Road building in the US has outstripped population growth by 32% but has ‘utterly failed’ to address congestion and a new approach is required, states a report by Transportation for America.
Released last week,The Congestion Con: How more and more lanes equals more traffic makes the case that given discussions about the next federal transportation legislation are currently underway – something which occurs every five years – now is a critical time for ensuring policy corrects years of the wrong approach.
Despite more than $500billion being spent on highway capital investments between 1993 and 2017, congestion on roads has risen by 144% over the same period but the same mindset continues.
The report argues that building more and larger roads is not only helping to solve the problem but is unintentionally making the situation worse.
Transportation for America, said “There is certainly little-to-no evidence that widening roads is helping reduce delay or congestion. Yet we have doubled down on this incredibly costly ‘solution.’
“Unfortunately, spending billions to expand highways can actually make congestion worse by encouraging people to drive more than they otherwise would, a counterintuitive but well-documented phenomenon known as induced demand.”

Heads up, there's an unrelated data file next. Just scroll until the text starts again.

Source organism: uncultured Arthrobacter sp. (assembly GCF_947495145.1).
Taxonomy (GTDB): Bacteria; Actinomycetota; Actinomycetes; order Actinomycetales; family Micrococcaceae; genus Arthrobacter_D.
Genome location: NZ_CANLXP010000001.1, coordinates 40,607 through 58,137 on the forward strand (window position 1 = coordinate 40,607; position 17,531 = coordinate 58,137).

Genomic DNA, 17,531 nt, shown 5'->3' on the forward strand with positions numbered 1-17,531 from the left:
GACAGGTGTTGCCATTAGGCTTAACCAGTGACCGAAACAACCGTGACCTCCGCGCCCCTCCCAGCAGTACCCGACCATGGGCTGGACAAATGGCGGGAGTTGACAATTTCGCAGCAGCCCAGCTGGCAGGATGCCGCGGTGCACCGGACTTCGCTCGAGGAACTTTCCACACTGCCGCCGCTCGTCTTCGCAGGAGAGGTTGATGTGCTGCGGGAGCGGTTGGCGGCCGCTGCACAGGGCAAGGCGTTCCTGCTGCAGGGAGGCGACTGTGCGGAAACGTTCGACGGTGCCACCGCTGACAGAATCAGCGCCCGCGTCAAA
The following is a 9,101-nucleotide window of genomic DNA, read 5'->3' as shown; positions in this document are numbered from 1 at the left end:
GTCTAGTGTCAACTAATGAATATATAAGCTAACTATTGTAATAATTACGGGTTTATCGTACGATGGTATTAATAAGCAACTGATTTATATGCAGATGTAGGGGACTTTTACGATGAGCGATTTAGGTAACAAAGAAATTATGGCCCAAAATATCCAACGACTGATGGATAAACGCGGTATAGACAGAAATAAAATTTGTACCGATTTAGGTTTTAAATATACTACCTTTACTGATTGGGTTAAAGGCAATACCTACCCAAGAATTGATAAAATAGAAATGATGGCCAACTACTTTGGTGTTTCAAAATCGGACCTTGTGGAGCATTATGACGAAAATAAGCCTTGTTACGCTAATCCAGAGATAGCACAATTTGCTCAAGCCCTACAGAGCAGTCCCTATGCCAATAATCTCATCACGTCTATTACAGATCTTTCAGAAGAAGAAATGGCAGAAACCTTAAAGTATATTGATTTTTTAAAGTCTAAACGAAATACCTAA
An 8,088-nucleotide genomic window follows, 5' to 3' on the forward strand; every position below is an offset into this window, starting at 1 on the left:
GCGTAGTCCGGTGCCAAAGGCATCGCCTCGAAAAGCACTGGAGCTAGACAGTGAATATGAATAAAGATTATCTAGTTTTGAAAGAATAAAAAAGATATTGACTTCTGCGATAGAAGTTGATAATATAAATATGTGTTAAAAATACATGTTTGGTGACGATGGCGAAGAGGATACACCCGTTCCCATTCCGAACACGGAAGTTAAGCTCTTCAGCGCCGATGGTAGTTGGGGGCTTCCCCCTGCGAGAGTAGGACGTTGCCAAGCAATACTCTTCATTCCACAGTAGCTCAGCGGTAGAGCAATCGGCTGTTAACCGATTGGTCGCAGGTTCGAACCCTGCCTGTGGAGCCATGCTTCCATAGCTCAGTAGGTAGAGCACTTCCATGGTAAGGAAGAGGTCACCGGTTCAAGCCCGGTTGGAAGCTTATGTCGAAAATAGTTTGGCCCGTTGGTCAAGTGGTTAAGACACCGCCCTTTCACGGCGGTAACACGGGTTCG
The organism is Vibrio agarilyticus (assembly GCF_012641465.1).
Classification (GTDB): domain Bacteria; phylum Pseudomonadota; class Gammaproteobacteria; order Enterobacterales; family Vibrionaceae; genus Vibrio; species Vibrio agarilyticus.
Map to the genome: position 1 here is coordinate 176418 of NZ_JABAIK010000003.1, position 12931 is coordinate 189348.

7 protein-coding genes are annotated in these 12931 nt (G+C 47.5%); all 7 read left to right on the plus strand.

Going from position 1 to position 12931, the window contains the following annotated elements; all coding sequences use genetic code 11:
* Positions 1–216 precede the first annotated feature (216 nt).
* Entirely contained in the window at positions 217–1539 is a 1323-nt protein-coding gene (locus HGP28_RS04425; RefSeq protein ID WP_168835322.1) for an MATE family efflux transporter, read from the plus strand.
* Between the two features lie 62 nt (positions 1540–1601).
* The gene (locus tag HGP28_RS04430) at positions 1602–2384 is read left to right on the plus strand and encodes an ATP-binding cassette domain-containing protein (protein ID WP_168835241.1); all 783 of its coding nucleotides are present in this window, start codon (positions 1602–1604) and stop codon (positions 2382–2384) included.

Rather continuing on with this expensive ‘failed strategy’, the organisation propose five policy recommendations that would continue to meet the core purpose of transportation infrastructure of providing access to citizens daily needs:
- Reorient transportation policy around access by bringing jobs, housing and other destinations closer to shorten and reduce the length of car trips, rather than focusing on vehicle speed and delay for benchmarking.
- Require transportation agencies stop favouring new roads over maintenance by removing the flexibility they have in spending funding and encourage repairing the existing network.
- Make walkable trips safer by enforcing 35mph speed limits in urban areas
- Instead of focusing on increasing road supply, restrictions on pricing should be removed to allow DOTs to better manage congestion and demand for driving.
- Reward better land use decision-making rather than encouraging urban sprawl.